Yes, we love best ball drafts at Underdog Fantasy, but that’s just the beginning game for us. We’re building daily fantasy games and a whole lot more over the next few seasons. And that doesn’t include the games already in the lobby like Pick’em and Rivals.
Today, I’m going over “Battle Royale”. It’s a daily fantasy game with $100,000s in prizes. It’s very easy to play and only takes 3–6 minutes to complete. Each manager completes a short draft — it’s not a salary cap format — before the slate begins with the goal being to score the most points, not just in your personal draft but in the entire tournament.
There are two slightly different Battle Royale formats: Single Game and Daily. The Single Game Slate (think Monday Night, Sunday Night, or Thursday Night Football) is a four-round draft with three users, so 12 players are selected in total. We’ve removed the QBs here, so it’s just four “flex spots”.
The main slate (think Sunday Week 1) is a six-round draft with six users, so 36 players are selected. Since there are more teams to draft from, the roster spots include 1 QB, 1 RB, 2 WR, 1 TE, and 1 FLEX. Battle Royale: Week 1 is $200,000 guaranteed, so let’s start the season off with some general strategy on how to beat it. In my opinion, it’s a game with an edge, especially now because there’s not too much content being created for it.
This is the BIG one. The draft lobby is based on average draft position (ADP), so you have an idea of how often each player is getting drafted. The closer to an ADP of 36.0, the fewer times that player is being drafted (and there will be some viable players without a listed ADP, too). The drafted rate for each player can drop from 95% to 10% or lower very quickly because most drafters select someone near the very top of the queue. For example, a QB ranked 8th in the lobby won't project much differently than a QB ranked 5th, yet the former's drafted rate will be far lower. If you pick the correct low-drafted player, you have a big edge on the field.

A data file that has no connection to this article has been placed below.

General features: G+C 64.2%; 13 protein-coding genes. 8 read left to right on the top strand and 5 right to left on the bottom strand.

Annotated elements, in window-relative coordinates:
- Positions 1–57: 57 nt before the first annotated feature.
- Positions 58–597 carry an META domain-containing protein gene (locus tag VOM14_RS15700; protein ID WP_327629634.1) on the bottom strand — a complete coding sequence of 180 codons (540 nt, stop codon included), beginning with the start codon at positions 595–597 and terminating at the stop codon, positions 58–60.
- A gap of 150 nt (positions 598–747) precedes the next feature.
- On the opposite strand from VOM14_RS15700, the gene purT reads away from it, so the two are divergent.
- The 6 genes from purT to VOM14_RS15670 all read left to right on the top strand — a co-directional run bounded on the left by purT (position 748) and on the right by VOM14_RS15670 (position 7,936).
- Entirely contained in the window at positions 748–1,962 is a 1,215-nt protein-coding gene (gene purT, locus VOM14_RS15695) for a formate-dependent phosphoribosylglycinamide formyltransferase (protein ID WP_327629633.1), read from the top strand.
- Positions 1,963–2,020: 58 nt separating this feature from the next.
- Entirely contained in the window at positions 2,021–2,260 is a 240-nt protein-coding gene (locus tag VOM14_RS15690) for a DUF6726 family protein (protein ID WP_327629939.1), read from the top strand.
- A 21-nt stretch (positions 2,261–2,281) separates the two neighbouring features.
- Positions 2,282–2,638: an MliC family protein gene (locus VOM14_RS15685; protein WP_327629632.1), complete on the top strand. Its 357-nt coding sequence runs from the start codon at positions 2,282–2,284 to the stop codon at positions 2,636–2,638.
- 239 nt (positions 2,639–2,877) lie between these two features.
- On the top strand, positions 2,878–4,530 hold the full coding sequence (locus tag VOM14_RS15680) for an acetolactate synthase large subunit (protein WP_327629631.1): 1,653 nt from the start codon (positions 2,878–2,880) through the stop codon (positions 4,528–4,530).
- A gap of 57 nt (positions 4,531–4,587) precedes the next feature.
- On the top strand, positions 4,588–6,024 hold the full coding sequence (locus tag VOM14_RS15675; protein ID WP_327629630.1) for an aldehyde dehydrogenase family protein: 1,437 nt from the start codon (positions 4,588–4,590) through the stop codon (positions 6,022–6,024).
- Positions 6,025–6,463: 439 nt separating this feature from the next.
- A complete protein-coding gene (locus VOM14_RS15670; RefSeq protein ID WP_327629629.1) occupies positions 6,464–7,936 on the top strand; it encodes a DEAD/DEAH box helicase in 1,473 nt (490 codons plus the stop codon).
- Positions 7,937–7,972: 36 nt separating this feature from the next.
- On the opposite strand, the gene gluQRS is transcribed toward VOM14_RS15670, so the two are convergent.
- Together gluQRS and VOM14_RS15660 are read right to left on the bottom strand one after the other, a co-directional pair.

Because the rosters are 1QB, 1RB, 2WR, 1TE, and 1FLEX, we should expect the following:
The top 5 QBs in ADP to be drafted almost every time, and QB8 or lower to be drafted pretty infrequently.
The top 8 RBs in ADP to be drafted almost every time, and RB12 or lower to be drafted pretty infrequently.
The top 14 WRs in ADP to be drafted almost every time, and WR18 or lower to be drafted pretty infrequently.
The top 5 TEs in ADP to be drafted almost every time, and TE8 or lower to be drafted pretty infrequently.
There simply aren't edges this big in salary cap DFS. Take advantage.
If you’ve played 3-person or 6-person drafts, you know the edge that Travis Kelce has had over the field in recent seasons. That’s even more true in some Battle Royale slates because some of the elite and mid-range TE1s won't be on the slate. For example, if Mark Andrews (the consensus TE2 in best ball) is not on the Sunday main slate because he’s playing on Monday Night Football, then Travis Kelce becomes even more valuable. This same strategy can be applied to RBs and WRs, but there can be between 6–18 RBs and 12–24 WRs drafted as a whole. That makes the tier-based calculation a little tougher to grasp. There’s an edge there if you can handle it.
This is a DFS tournament after all, so some correlation is +EV. That can be as easy as stacking your WR with his QB, or can include a WR with a WR from his opponent. It’s not necessary to go overboard with this, however, because we aren’t constrained by a salary cap like we are on other sites. It’s okay to limit things to just single stacks with a come back option here. That’s QB/WR with an opposing WR for those unfamiliar with the DFS lingo.
This isn’t always necessary and won’t even be optimal on every slate, but there’s a benefit to waiting until the last (or second-to-last) round to draft your QB. Because we want that correlation from Strategy #3, we can draft some of the best WRs and TEs available early and then select that team-stacked QB at the end.